Respiratory Test

What Are Respiratory Tests?

Respiratory function tests are part of the clinical assessment of many respiratory diseases. The tests can measure individual parts of the respiratory process and, therefore, need to be selected appropriately. Spirometry is the basic screening test for assessing mechanical load problems. Arterial blood gas analysis yields considerable information about gas exchange efficiency while tests of gas transfer assess alveolar-capillary surface function. When specifically indicated, assessing bronchial reactivity and the response to exercise can help in the evaluation of breathlessness.

Types of Respiratory Tests

Simple measurements of respiratory load

Increases in the respiratory load to breathing are very common. Resistive load increases, such as asthma, obstructive bronchitis, cystic fibrosis and emphysema, impair airflow. Elastic load increases such as interstitial fibrosis, muscle paralysis and obesity impair lung inflation. The quantitation of respiratory load involves determining the vital capacity and the speed of maximal expiratory flow.

The peak flow meter is widely promoted as a simple lung function monitor. Serial measurements in conditions such as asthma provide valuable information about disease progress. However, peak expiratory flow (the earliest portion of forced expiration) is very effort-dependent. Also, peak flow measurements give no information about elastic load abnormalities.

Lung Volume Measurement

Body plethysmography (pleth-iz-MOG-re-fe) is a test that measures how much air is present in your lungs when you take a deep breath. It also measures how much air remains in your lungs after you breathe out fully.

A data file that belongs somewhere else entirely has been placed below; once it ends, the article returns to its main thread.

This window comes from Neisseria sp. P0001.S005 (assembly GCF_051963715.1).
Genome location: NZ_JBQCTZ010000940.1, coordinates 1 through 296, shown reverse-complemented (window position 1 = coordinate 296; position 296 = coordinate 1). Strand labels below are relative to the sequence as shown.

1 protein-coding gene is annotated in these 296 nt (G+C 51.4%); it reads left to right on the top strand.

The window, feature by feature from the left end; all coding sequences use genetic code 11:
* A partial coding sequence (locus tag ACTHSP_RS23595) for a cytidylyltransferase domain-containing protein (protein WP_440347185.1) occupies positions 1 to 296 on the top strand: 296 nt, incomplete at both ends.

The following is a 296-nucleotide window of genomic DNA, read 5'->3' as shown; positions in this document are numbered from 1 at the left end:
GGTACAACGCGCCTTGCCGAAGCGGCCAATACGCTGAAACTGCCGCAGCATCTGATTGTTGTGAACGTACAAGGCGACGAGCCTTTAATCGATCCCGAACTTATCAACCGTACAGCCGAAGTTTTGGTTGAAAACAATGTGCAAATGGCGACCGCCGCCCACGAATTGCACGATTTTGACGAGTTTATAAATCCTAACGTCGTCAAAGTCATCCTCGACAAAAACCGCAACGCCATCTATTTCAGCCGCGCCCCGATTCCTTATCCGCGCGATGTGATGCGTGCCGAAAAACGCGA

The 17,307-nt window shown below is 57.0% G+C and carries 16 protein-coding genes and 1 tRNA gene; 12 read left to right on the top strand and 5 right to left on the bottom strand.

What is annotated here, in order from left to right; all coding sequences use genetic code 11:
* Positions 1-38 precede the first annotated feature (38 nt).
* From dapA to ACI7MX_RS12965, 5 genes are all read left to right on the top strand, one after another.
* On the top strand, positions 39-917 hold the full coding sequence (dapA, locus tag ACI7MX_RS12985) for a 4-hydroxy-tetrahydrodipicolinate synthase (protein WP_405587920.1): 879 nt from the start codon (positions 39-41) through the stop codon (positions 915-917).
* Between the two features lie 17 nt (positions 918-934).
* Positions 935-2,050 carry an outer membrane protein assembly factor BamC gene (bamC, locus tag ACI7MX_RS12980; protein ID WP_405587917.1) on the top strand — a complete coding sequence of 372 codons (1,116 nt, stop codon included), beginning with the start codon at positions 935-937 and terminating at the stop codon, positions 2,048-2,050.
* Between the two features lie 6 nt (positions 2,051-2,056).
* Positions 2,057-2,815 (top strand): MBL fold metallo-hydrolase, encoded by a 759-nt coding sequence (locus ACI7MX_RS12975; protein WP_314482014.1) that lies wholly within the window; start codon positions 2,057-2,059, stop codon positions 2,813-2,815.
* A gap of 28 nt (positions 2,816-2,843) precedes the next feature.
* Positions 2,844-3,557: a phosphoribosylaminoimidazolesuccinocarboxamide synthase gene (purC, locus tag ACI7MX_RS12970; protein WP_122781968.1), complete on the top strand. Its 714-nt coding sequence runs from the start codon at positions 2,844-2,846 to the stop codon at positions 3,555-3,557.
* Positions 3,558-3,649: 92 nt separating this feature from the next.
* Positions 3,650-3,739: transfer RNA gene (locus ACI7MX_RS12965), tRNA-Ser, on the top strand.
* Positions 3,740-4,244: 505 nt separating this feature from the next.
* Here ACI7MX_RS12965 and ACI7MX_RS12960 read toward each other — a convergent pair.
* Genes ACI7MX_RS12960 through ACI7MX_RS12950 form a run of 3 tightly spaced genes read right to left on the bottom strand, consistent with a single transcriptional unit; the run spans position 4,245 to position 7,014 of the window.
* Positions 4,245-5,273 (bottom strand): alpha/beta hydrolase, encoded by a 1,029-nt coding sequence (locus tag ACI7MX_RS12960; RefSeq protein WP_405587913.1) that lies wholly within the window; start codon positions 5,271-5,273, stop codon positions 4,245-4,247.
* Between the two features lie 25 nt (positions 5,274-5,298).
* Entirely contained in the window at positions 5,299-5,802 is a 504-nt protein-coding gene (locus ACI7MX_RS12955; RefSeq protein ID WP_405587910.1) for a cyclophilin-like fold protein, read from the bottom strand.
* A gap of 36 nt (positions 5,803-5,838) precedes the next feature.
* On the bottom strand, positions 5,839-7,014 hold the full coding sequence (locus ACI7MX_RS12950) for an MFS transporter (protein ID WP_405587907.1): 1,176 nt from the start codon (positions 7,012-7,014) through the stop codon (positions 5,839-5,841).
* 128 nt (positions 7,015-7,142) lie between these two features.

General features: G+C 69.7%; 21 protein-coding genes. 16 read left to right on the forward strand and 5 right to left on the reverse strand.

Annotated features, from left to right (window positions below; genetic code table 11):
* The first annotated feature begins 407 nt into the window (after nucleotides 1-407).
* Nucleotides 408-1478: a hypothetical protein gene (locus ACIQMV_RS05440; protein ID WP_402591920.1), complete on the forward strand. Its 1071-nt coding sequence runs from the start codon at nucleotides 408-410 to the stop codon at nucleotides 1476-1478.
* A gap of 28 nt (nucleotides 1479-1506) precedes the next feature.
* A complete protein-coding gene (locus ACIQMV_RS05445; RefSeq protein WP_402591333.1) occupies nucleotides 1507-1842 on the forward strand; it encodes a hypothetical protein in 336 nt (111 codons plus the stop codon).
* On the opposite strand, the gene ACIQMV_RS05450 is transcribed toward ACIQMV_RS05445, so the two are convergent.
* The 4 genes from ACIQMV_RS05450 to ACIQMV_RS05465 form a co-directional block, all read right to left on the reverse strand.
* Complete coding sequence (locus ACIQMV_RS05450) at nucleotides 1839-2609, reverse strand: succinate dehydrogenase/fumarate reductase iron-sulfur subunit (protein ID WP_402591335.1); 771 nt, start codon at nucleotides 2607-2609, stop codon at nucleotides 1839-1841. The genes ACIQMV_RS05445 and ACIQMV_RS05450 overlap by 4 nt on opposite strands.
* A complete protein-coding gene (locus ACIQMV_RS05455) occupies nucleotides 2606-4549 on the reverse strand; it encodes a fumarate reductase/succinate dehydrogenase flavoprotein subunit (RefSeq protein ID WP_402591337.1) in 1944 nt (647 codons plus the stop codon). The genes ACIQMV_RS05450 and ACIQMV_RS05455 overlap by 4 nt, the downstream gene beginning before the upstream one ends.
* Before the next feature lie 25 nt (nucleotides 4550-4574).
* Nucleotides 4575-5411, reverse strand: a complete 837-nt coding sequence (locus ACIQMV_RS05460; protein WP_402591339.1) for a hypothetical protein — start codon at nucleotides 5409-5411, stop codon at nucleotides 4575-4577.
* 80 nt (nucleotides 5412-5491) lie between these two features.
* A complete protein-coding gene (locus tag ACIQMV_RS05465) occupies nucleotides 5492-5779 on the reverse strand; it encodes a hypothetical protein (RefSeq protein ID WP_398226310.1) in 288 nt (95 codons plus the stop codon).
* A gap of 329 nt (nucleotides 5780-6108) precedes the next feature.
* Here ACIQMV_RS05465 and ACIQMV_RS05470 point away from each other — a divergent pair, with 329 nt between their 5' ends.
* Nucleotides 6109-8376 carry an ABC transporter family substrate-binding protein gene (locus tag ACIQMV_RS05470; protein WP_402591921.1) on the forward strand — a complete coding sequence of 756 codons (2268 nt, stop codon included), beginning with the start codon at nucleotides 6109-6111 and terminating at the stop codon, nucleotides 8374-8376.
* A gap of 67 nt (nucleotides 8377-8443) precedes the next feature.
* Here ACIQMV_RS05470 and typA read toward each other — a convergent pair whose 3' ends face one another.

During the test, you sit inside a glass booth and breathe into a tube that’s attached to a computer.

For other lung function tests, you might breathe in nitrogen or helium gas and then blow it out. The gas you breathe out is measured to show how much air your lungs can hold.

Lung volume measurement can help diagnose pulmonary fibrosis or a stiff or weak chest wall.

Asthma

Asthma is a common cause of airflow limitation. The reversibility of the airways obstruction is usually assessed by spirometry before and after a bronchodilator aerosol. An increase of 10% or more in either vital capacity or FEV1 is taken to indicate significant reversibility, although, of course, not necessarily the maximum reversibility achievable.

When the suspicion of asthma is not confirmed by spirometry, a challenge procedure can be used to assess abnormal bronchial reactivity. This may involve the patient exercising or inhaling histamine, methacholine, hypertonic saline or cold air. Each challenge has its own protocol and risks, and these challenges are best performed in a well-supervised laboratory. Bronchial hyper reactivity is not synonymous with asthma. Although the vast majority of patients with ongoing asthma will have brisk reactivity, most people with a past history of asthma will have intermediate reactivity and some asymptomatic people with no past history will have a degree of bronchial reactivity. Bronchial reactivity is often expressed as the percentage concentration or dose of an agent that produces an acute fall of 20% in FEV1 (PC20 or PD20). Laboratories performing these challenges will usually have established their `normal reactivity’ values.